What's New with Smart Tags in Office 2003
This content is no longer actively maintained. It is provided as is, for anyone who may still be using these technologies, with no warranties or claims of accuracy with regard to the most recent product version or service release.
Summary: This article looks at a handful of new smart tag enhancements introduced with Microsoft Office 2003 that are designed to make smart tags easier to develop and also addresses a few limitations of smart tags in Microsoft Office XP. (7 printed pages)
Chris Kunicki, OfficeZealot.com
January 2, 2003
The information in this article is based on Office 2003. As always, information can and will change. I have made effort to focus on things that I think will hold true when the product ships.
Smart tags first appeared in Microsoft Office XP with a great deal of fanfare, as they represented an innovative new way to make the data in Microsoft Office documents more meaningful and actionable. How often have you found yourself typing in the name of a customer contact, an invoice number, a tracking number, or some other form of relevant information with meaning to you or your company? In the old world without smart tags, that information just sat in the document as static text. Smart tag technology makes it possible to link that relevant information to other resources that might provide you with additional information that is useful in creating a document, or better yet, it might bring that relevant information right back into your document.
In the previous two years, I have seen many implementations of custom smart tags. Two scenarios stand out in my mind:
Corporate usage: These smart tags are developed by companies that wish to link their users to critical internal corporate resources based on the types of documents they are creating. For example, imagine typing in an invoice tracking number and being able to go view that order in the accounting system from the Office document, or have the details of the order returned as a Microsoft Word table or Microsoft Excel spreadsheet.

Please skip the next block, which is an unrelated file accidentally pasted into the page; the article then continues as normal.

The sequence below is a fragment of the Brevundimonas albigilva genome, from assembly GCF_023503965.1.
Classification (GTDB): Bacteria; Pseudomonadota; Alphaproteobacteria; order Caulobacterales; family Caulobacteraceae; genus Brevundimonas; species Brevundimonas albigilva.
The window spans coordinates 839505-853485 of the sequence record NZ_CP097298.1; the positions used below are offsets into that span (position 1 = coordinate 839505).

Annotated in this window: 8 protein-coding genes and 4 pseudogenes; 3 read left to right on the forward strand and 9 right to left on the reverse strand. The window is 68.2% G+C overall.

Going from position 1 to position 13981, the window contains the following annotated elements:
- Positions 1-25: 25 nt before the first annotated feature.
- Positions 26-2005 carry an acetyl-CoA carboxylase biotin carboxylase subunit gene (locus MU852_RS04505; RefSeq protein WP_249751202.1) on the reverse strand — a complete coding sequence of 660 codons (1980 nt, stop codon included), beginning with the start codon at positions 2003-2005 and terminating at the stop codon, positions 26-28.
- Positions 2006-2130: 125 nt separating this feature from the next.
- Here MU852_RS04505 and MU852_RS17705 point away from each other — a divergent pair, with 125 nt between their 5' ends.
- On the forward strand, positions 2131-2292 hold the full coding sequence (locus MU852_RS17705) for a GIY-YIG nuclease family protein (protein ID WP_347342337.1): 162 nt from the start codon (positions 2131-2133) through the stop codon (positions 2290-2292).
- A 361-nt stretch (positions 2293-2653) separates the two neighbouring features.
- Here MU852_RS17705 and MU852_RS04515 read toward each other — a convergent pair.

Third-party usage: These smart tags are developed by independent software vendors (ISVs) who are looking for additional ways to integrate their products into the day-to-day desktop experience for their customers. For example, some companies sell financial information that might include current stock prices, historical stock information, company profiles, and news. A smart tag designed to detect traded companies makes it easy for users to return this type of information into Office documents.
Additionally, I have personally seen smart tags deployed in many industries, including finance, healthcare, and manufacturing, to name a few. For a new technology, smart tags have been tremendously successful.
Even so, new technologies often have limitations, and smart tags are no exception. Most innovative technologies take time to mature and to adapt to the diverse variety of customer needs. In Microsoft Office 2003, Microsoft is adding numerous enhancements based on customer feedback to broaden the potential for smart tag technology. I summarize these enhancements to meet the following objectives:
Make smart tags easier to develop.
Simplify smart tag deployment.
Fix the limitations of the current smart tag infrastructure.
These enhancements are too numerous to discuss in one article. With this in mind, I will focus on some of the key improvements that will be welcomed by the smart tag developer. Let's take a closer look at some of the new features.
If you are new to smart tags or it has been a while since you have developed one, I would recommend brushing up with these articles:
Smart Tag Enterprise Resource Kit